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Radiology. 1993 Mar;186(3):619-30.

Venous thromboembolic disease: the role of US.

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1
Department of Diagnostic Imaging, Rhode Island Hospital, Brown University School of Medicine, Providence 02903.

Abstract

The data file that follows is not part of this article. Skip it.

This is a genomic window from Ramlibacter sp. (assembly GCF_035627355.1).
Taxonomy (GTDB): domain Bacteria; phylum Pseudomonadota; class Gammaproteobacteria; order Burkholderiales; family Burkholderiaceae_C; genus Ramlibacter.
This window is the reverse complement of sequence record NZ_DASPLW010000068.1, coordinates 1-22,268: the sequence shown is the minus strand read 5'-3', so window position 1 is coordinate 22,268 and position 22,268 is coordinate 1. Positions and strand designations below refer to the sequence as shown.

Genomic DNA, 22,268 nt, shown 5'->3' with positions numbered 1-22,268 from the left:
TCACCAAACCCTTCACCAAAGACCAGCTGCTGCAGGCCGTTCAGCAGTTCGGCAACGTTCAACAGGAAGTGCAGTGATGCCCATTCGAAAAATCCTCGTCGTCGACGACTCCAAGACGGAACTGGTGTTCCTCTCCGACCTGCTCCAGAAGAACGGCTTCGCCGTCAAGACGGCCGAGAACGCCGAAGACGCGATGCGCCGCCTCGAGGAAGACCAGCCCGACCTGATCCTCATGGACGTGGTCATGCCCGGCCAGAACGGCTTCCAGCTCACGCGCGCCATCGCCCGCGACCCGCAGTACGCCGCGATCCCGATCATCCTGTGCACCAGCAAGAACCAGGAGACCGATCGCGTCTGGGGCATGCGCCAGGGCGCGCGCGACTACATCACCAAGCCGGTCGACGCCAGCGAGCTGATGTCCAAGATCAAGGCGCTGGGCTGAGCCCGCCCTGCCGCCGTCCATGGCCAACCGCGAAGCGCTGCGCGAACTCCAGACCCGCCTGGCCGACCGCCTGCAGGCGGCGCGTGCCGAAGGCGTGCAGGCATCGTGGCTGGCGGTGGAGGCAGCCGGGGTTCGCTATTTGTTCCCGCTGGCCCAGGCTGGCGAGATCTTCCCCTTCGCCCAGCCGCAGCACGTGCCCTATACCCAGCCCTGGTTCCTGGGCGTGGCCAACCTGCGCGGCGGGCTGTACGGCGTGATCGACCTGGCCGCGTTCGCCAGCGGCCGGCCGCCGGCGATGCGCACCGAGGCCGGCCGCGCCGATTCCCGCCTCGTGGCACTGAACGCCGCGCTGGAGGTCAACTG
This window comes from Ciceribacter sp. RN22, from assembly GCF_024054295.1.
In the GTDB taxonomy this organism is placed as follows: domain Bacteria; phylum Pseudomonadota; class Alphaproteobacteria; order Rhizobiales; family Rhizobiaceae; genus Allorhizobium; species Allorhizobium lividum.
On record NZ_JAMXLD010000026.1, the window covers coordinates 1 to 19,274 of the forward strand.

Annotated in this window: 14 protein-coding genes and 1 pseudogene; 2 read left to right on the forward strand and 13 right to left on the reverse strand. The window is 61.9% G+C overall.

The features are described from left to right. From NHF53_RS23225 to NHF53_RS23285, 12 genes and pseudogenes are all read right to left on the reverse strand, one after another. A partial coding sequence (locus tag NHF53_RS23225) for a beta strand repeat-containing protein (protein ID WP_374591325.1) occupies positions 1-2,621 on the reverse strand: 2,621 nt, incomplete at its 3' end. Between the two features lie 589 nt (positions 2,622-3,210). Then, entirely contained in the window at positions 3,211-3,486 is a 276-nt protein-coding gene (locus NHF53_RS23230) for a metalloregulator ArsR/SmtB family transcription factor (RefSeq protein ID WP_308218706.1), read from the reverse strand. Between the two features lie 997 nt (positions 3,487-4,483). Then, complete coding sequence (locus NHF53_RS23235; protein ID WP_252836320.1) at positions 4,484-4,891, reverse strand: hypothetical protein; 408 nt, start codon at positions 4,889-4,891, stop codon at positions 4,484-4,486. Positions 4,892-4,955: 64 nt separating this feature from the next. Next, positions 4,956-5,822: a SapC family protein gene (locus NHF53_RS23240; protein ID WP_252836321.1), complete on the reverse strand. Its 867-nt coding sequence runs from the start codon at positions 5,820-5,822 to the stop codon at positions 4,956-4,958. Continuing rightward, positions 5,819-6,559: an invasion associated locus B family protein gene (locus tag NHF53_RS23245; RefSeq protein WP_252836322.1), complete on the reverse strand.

Deep vein thrombosis (DVT) is a ubiquitous process that in the acute setting can lead to pulmonary embolism. Chronically, permanent changes that develop within the venous system following an episode of DVT can produce the postphlebitic syndrome, which is associated with pain, swelling, and ulceration. The postphlebitis syndrome can often mimic acute DVT or coexist with it. The clinical evaluation of DVT is ineffective and necessitates a reliable noninvasive diagnostic technique. Compression ultrasound (US) has proved to be the diagnostic method of choice for detection of extremity clot. Femoral and popliteal veins are routinely evaluated for acute clot, but uncertainty exists concerning the need to evaluate the calf veins similarly. US also can be used to diagnose chronic venous changes, which are indicated by the presence of incompetent valves and retrograde blood flow. Upper-extremity venous thrombosis, often induced by indwelling catheters, can also be diagnosed with US.

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